(CNN) - You can officially scratch off Sen. Jim Webb's name from the list of Barack Obama's potential running mates.
The freshmen senator from Virginia and onetime Republican said unequivocally Monday he does not want to be the Illinois senator's No. 2.
"Last week I communicated to Senator Obama and his presidential campaign my firm intention to remain in the United States Senate, where I believe I am best equipped to serve the people of Virginia and this country," Webb said in an issued statement. “Under no circumstances will I be a candidate for Vice President."
Webb, a moderate Democrat and Vietnam veteran who successfully unseated former Virginia Sen. George Allen in 2006, has often been mentioned as a potential VP choice given his likely appeal in more conservative states, his early opposition to the Iraq war, and his credibility with military issues.
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The Virginia senator also co-sponsored the Senate G.I. benefits bill passed this spring that seeks to increase tuition reimbursements for veterans. Despite an initial veto threat, President Bush signed the bill into law last week.
"I entered elective politics because of my commitment to strengthen America's national security posture, to promote economic fairness, and to increase government accountability," Webb also said. "I have worked hard to deliver upon that commitment, and I am convinced that my efforts and talents toward those ends are best served in the Senate."
Webb did not endorse a Democratic candidate during the primary season. Fellow Virginians Tim Kaine, the state’s governor, and Mark Warner, a former governor who is currently running for Senate, were also considered to be on in contention for the VP slot. Warner also took himself out of the running last month.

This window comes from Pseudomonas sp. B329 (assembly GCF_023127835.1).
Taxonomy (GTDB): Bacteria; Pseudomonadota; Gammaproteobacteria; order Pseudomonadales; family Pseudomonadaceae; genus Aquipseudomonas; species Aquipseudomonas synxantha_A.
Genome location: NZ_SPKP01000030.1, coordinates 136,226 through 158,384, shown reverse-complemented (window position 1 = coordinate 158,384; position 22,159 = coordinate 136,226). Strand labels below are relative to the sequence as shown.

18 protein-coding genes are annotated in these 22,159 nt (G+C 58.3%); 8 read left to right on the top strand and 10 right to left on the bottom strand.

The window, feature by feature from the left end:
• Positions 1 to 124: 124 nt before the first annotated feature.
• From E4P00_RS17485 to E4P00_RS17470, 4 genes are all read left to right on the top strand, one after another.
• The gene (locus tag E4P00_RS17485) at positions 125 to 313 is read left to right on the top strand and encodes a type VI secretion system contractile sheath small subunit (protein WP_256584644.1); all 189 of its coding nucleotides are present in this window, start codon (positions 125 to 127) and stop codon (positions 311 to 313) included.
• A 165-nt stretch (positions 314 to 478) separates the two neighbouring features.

WASHINGTON (CNN) - Sen. Jim Webb of Virginia – someone widely considered to be on the shortlist as a possible running mate with Sen. Barack Obama – again defended his views on the Confederacy during an interview with CNN’s John Roberts.
Webb has argued in an essay, his book, and in a 1990 speech that the issue of state sovereignty rather than slavery was the "driving issue" for Confederate soldiers in fighting in the Civil War.
Many historians, however, have argued that slavery, not states’ rights, was the motivating force behind the Civil War.
In his interview with CNN, Webb said his comments about the Confederacy were as a historian dealing with a complex subject.
"Only 5 percent of the whites owned slaves in the height of slavery," Webb said. "The people in the North were never asked to give up their slaves even with the Emancipation Proclamation.
"Looking at military service as a citizen during that time, the issue was loyalty to your community, the same way it is when people are being sent to Iraq today," Webb said. "And that's a complicated issue. It's being obviously simplified in some form but I'm happy to discuss it and comfortable with my views on it."
Webb was criticized for his views on the Confederacy during his Senate run in 2006. Now that Webb’s name is being circulated as a potential running mate, the blogosphere is again raising concerns that Webb may be unacceptable to voters if invited to join the Democratic ticket.
The Virginia Democrat is seen as an attractive complement to Sen. Obama given his opposition to the Iraq war and strong national security credentials. Webb, a Vietnam veteran and a former secretary of the Navy under President Ronald Reagan, however, said during his CNN interview that he was not seeking his party's vice presidential nomination.